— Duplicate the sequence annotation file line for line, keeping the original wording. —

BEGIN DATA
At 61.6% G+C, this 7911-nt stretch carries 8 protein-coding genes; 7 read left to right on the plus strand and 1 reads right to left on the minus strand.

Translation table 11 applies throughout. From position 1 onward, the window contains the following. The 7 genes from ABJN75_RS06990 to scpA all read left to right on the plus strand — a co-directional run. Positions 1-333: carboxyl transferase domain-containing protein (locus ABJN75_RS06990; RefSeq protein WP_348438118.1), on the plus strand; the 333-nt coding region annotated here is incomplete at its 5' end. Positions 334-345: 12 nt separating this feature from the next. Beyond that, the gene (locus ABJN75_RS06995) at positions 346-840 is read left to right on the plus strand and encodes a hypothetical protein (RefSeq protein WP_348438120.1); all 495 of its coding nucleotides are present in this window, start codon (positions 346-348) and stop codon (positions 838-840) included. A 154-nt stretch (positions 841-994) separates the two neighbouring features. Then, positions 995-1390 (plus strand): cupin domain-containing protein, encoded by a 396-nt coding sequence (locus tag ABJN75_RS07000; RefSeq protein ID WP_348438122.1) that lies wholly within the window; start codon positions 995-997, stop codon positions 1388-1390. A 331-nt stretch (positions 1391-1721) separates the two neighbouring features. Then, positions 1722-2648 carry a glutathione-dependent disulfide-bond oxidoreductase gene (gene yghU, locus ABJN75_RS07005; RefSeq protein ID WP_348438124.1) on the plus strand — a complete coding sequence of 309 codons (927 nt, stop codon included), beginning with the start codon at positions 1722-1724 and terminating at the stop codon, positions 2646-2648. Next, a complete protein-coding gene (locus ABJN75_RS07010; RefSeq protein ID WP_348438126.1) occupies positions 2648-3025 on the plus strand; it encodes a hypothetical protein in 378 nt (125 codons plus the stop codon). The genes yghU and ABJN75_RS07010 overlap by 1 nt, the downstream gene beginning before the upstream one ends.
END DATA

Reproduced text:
At 61.6% G+C, this 7911-nt stretch carries 8 protein-coding genes; 7 read left to right on the plus strand and 1 reads right to left on the minus strand.

Translation table 11 applies throughout. From position 1 onward, the window contains the following. The 7 genes from ABJN75_RS06990 to scpA all read left to right on the plus strand — a co-directional run. Positions 1-333: carboxyl transferase domain-containing protein (locus ABJN75_RS06990; RefSeq protein WP_348438118.1), on the plus strand; the 333-nt coding region annotated here is incomplete at its 5' end. Positions 334-345: 12 nt separating this feature from the next. Beyond that, the gene (locus ABJN75_RS06995) at positions 346-840 is read left to right on the plus strand and encodes a hypothetical protein (RefSeq protein WP_348438120.1); all 495 of its coding nucleotides are present in this window, start codon (positions 346-348) and stop codon (positions 838-840) included. A 154-nt stretch (positions 841-994) separates the two neighbouring features. Then, positions 995-1390 (plus strand): cupin domain-containing protein, encoded by a 396-nt coding sequence (locus tag ABJN75_RS07000; RefSeq protein ID WP_348438122.1) that lies wholly within the window; start codon positions 995-997, stop codon positions 1388-1390. A 331-nt stretch (positions 1391-1721) separates the two neighbouring features. Then, positions 1722-2648 carry a glutathione-dependent disulfide-bond oxidoreductase gene (gene yghU, locus ABJN75_RS07005; RefSeq protein ID WP_348438124.1) on the plus strand — a complete coding sequence of 309 codons (927 nt, stop codon included), beginning with the start codon at positions 1722-1724 and terminating at the stop codon, positions 2646-2648. Next, a complete protein-coding gene (locus ABJN75_RS07010; RefSeq protein ID WP_348438126.1) occupies positions 2648-3025 on the plus strand; it encodes a hypothetical protein in 378 nt (125 codons plus the stop codon). The genes yghU and ABJN75_RS07010 overlap by 1 nt, the downstream gene beginning before the upstream one ends.